George Osborne angers anti-gambling lobbyists, and Nottingham Trent University researchers believe games like Candy Crush Saga are creating the gamblers of the future.
The Chancellor of the Exchequer, George Osborne, has come under the fire from anti-gambling groups after The Mirror revealed that he took the manufuacturing kingpin of the Fixed Odds Betting Terminals (FOBTs) on a trade mission to China.
Luke Alvarez, the founder and CEO of Inspired Gaming Group plc., was amongst 20 delegates invited to join Osborne on a trip to China, which according to Osborne was designed “to showcase the best of Britain’s digital technology industry, strengthen ties between British and Chinese companies and help British companies gain access to the fast-expanding Chinese market.”
The news comes just days after the Prime Minister, David Cameron, spoke at Prime Minister Question Time to support the Labor Party’s belief that the FOBTs were causing major problems in British society, prompting suspicion surrounding Cameron’s vow to do something about the ‘problem.’
Matt Zarb-Cousin of the Campaign for Fairer Gambling said: “Mr. Cameron might say he’s concerned about FOBTs but he appears to care more about the profits of the firm that makes them.
“The Government should protect people from addictive gambling products rather than the interests of the betting industry.”
It’s believed Inspired Gaming Group Ltd supply more than half of the UK’s 34,000 FOBTs and Alvarez has been at the helm for the past 12-years.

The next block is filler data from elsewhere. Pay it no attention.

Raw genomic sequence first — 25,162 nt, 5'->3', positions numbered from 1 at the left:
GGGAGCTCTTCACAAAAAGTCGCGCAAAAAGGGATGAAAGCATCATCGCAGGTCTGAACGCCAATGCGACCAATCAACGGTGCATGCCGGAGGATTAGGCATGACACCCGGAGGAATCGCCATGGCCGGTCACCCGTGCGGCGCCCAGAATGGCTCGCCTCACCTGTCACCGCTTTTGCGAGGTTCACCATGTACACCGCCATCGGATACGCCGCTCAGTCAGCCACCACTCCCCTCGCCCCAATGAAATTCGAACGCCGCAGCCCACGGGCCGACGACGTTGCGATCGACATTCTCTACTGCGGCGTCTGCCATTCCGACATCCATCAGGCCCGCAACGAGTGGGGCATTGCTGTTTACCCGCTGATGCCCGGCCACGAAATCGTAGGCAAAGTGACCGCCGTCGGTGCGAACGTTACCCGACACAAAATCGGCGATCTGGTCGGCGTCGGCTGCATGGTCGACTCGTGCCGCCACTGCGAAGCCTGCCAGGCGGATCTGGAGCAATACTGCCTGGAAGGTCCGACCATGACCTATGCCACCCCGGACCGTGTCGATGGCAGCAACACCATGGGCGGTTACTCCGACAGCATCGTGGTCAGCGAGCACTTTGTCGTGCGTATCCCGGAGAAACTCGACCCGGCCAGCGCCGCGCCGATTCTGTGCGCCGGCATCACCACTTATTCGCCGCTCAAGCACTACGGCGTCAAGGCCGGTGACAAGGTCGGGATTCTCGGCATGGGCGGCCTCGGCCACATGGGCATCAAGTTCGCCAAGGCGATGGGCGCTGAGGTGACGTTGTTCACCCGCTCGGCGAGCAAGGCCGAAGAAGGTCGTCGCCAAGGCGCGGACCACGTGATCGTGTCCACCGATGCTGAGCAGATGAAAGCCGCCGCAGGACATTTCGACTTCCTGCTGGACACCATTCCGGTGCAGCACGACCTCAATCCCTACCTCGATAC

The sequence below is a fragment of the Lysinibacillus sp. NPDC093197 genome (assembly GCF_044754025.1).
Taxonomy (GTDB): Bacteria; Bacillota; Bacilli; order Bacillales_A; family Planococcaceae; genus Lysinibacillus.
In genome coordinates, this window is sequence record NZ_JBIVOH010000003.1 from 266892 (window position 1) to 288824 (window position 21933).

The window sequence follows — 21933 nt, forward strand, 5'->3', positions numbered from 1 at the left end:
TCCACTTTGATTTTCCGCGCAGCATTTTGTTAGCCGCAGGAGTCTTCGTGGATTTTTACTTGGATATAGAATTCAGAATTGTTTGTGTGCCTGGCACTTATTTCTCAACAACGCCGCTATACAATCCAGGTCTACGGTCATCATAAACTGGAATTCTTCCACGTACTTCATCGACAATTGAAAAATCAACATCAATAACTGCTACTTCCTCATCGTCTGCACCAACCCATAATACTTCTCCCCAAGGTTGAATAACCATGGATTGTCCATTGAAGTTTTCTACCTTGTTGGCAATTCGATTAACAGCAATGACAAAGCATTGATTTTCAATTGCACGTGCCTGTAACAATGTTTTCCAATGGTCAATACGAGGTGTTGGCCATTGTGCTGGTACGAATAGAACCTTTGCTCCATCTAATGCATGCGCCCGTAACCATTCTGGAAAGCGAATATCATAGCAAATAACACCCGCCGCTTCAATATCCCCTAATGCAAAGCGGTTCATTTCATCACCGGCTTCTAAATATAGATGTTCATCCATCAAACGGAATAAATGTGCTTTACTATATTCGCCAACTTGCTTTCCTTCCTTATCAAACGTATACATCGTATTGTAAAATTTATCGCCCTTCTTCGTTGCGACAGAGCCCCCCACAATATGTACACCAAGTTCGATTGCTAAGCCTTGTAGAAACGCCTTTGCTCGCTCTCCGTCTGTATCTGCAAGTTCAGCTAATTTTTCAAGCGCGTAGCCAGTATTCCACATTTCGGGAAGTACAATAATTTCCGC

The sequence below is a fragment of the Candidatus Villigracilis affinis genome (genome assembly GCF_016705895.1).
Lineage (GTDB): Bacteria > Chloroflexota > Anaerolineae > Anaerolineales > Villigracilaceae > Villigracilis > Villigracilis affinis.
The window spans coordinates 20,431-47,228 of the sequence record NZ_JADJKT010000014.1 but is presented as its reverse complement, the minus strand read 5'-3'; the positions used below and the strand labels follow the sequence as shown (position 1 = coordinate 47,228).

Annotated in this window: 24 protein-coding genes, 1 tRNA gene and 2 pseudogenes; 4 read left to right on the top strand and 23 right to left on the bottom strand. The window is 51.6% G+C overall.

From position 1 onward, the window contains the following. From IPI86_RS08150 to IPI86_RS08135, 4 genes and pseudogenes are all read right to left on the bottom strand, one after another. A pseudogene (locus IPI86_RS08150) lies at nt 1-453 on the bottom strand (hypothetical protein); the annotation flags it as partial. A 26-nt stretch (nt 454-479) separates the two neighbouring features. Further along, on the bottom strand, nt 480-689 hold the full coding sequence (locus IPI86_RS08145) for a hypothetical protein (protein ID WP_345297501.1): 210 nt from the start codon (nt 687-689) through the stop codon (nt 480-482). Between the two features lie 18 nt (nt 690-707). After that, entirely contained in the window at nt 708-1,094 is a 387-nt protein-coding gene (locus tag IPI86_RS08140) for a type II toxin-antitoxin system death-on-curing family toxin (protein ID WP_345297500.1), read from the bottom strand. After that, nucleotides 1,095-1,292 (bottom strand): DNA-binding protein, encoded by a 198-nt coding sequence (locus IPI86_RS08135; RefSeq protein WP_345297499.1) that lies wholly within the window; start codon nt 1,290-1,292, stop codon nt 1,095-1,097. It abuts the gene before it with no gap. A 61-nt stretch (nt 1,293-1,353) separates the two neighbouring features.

The Mirror are running a Ban The Casino Machines campaign where they are demanding five key changes to rules surrounding FOBTs.
1. A £2 limit per spin
2. Give local authorities power to agree/disagree betting shop licenses.
3. A reduction to one FOBT machine per shop.
4. Introduce a min waiting time of two minutes per spin.
5. Clear warning signs of the risks involved, and also clear and accurate signage concerning the odds and probability of payouts.
Is Candy Crush Saga a Gateway to FOBTs?
Social media games such as Candy Crush Saga might well be a gateway game for future gambling problems according to Mark Griffiths, Director of the International Gaming Research Unit, at Nottingham Trent University.
Griffiths believes the problems our children face when playing well designed virtual currency games, that also offer the opportunity to spend real money, are so fierce that we should include Gambling as part of our children’s Personal, Social and Health Education (PSHE) lessons.
‘One of the biggest predictors of whether people become gamblers is the playing of gambling-type games on free-play sites. When you start winning, you start thinking that if I was playing with real money, I could be doing quite well. Children who play those free games are more likely to gamble and more likely to develop problem gambling behaviors. These are gateway activities that can lead people down the gambling road.’ Griffiths told The Times.
Candy Crush Saga allows people to play the game for free, but does offer more game incentives for real money in app purchases. The app has been downloaded more than 500 million times.
A spokesperson for the games designers King told The Times that Candy Crush Saga was designed to appeal to adult women aged between 35 and 50.
‘Games like Candy Crush have a moreishness quality, a bit like chocolate. You say you’ll just have one chunk and you end up having the whole lot. So you say, “I’ll just play for 15 minutes” and you end up still there four or five hours later.’ Said Griffiths.